Seth is twelve and started studying history at Faulkner University at the age of eleven. He still acts like a typical twelve-year-old boy but academically thrives in his college-level courses—he had the highest average in his history class! He is transferring to Huntingdon College this fall. He loves the Middle Ages/Dark Ages and is an enthusiast of the art of medieval combat and all things to do with knights, medieval customs, Vikings, and the archaeology of those periods of history.

Katrinnah is ten and took the ACT in April of 2013. She has a bubbly personality and would like to get onto a stage very soon. She likes to sing and dance and dress up in fabulous-looking outfits. She also has an interest in law and defending some of our American freedoms. We are tailoring her high school curriculum to match her interests and are considering a combination of prelaw and acting for her undergraduate work.

Mariannah is eight and is working on becoming an independent reader. She talks of becoming a doctor like big sister Serennah. She is very kind and gentle with her younger siblings and is very careful with helping to meet their needs. She was baptized at our local church in June of 2013 and is learning dance as part of her homeschooling.

Lorennah is five and spends most of her time practicing writing her letters and playing with her little brother, Thunder. She likes all things pink and related to princesses. She is a real joy in our home and is affectionately called Lori-B, our Southern belle.

Finally, there is Thunder, a very opinionated three-year-old who believes that he is a Superman/Spider-Man combo. His name is based on an actual event, when lightning struck a large oak in our backyard and blew out five windows in our home. Nine months later to the day, he was born. He shows early signs of athleticism, and we wonder what God has in store for this one.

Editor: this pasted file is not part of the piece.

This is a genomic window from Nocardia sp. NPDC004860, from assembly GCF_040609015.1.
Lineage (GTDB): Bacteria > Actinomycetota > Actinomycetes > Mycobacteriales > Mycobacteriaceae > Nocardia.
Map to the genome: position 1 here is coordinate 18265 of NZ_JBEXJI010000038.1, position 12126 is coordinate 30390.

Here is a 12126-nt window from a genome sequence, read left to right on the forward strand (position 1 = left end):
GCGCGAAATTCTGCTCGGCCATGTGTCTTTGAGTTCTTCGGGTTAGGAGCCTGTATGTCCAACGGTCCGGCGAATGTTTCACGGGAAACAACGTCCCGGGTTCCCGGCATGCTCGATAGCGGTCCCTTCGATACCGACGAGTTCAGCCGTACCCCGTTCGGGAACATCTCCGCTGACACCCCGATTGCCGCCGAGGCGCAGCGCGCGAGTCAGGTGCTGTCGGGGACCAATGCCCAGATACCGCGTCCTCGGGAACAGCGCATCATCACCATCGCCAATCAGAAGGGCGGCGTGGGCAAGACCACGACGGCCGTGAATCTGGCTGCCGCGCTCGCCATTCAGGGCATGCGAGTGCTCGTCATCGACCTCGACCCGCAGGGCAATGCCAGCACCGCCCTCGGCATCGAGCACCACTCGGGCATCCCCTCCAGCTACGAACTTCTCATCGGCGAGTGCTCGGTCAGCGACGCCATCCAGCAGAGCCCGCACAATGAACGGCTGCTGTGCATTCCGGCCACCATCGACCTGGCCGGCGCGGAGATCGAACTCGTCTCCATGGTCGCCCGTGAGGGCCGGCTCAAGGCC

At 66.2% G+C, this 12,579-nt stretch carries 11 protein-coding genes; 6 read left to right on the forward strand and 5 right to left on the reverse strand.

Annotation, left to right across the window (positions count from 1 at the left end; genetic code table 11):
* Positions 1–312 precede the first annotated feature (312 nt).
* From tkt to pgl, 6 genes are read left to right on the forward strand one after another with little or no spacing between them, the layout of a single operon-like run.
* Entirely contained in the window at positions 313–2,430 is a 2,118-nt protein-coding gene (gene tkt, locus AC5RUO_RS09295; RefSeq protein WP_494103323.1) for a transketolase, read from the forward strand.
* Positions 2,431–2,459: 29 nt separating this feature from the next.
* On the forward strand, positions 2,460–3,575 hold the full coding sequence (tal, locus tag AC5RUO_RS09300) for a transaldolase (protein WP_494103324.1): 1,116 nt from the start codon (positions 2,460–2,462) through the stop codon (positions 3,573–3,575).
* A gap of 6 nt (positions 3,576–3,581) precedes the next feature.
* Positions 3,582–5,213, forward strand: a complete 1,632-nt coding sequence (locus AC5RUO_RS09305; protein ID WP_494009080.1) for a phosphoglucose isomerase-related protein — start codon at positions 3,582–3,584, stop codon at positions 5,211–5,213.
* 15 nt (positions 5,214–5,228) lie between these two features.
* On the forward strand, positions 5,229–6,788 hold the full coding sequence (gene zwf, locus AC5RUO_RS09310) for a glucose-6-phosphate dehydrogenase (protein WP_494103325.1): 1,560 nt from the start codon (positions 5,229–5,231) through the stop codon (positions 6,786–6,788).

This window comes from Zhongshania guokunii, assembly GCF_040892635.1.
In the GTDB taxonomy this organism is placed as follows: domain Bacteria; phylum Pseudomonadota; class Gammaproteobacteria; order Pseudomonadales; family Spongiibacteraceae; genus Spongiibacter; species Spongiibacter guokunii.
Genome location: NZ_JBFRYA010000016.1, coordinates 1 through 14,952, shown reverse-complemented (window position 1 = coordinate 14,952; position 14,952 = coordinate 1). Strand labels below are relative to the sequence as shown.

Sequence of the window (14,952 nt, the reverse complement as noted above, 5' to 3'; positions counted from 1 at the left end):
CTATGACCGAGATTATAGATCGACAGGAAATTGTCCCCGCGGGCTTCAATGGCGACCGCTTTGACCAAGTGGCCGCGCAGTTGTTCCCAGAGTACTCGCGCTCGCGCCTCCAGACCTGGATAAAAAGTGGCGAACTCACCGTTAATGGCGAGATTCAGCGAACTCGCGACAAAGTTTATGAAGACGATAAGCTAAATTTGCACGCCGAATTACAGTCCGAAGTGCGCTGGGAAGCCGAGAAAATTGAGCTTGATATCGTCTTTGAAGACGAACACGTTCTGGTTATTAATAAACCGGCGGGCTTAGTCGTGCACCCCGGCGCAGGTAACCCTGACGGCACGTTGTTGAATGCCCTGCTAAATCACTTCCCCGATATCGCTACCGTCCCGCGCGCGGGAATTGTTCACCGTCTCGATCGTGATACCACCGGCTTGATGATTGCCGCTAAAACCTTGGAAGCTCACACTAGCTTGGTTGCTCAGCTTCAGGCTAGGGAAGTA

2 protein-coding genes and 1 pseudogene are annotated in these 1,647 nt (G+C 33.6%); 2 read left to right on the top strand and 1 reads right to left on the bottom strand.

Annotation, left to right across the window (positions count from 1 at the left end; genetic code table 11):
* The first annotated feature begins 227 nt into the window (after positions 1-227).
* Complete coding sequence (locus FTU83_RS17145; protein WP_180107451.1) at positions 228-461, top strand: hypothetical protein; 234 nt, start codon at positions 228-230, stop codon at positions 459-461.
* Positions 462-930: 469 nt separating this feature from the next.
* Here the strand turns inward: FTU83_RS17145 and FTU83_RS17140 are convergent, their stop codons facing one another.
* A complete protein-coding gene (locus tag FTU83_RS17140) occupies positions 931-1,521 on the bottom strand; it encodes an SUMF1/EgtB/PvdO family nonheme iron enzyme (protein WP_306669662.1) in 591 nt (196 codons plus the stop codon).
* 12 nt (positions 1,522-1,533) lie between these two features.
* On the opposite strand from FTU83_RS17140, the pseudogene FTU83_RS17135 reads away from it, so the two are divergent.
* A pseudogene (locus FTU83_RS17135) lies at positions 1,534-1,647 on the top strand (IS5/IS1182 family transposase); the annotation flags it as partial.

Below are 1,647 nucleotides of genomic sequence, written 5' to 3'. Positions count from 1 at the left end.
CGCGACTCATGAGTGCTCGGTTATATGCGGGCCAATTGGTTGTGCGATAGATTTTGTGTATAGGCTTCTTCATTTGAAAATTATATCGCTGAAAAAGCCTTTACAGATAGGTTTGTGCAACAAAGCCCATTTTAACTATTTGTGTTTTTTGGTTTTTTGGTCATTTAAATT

These are the ten gifts God has given us. Each one is unique and exceptional in his or her own way. We love each one dearly and are amazed to watch them learn and grow. They are all special, yet at the same time they are ordinary children. They are girls and boys who have shown that homeschooling techniques like the ones we’ll be talking about with you do in fact work. If you meet them you’ll discover they’re just like other kids their age. Yet they are also blessed to have parents who want them to dream and want to encourage them in every way with those dreams.

This homeschooling adventure has been quite the journey, as you’ll come to read in what our children have written. But speaking of dreams, it’s been our dream that God keeps making come true. We hope it will be the same for you.

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Sort by: Showing all of 4 Customer Reviews
  • Anonymous

    Posted October 7, 2014

    Ggd

    Frtf

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  • Posted July 4, 2014

    Homeschooling still a great way to educate kids

    My 2 boys were homeschooled starting 2 decades ago. Our experience was just like this family's, although we homeschooled from a secular viewpoint. They didn't start taking college and community college courses until they were 14. They were comfortable around all ages. They had markedly less stress than their schooled friends. They had the flexibility to accommodate serious illness in the family, multi-year field work study with graduate students, and attendance at professional conferences. One became an international project manager in the marketing department of a multinational company and the other went into computer science, mentoring other students as a professor's assistant while in college. More importantly, they became independent thinkers with no interest in peer fads and a deeper understanding of news and cultural trends.

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  • Anonymous

    Posted June 7, 2014

    Excellent book! A must read for all caring, savvy parents.

    I enjoyed this book immensely and highly, highly recommend it. Think of it as a cafeteria style meal as you read. You may not agree with or would be willing to try every tip, but you will find something new you will be interested in implementing.
    It is an easy read. I finished it in two late nights. I hope you enjoy it as much as I did.
    Elizabeth

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  • Anonymous

    Posted December 17, 2014

    No text was provided for this review.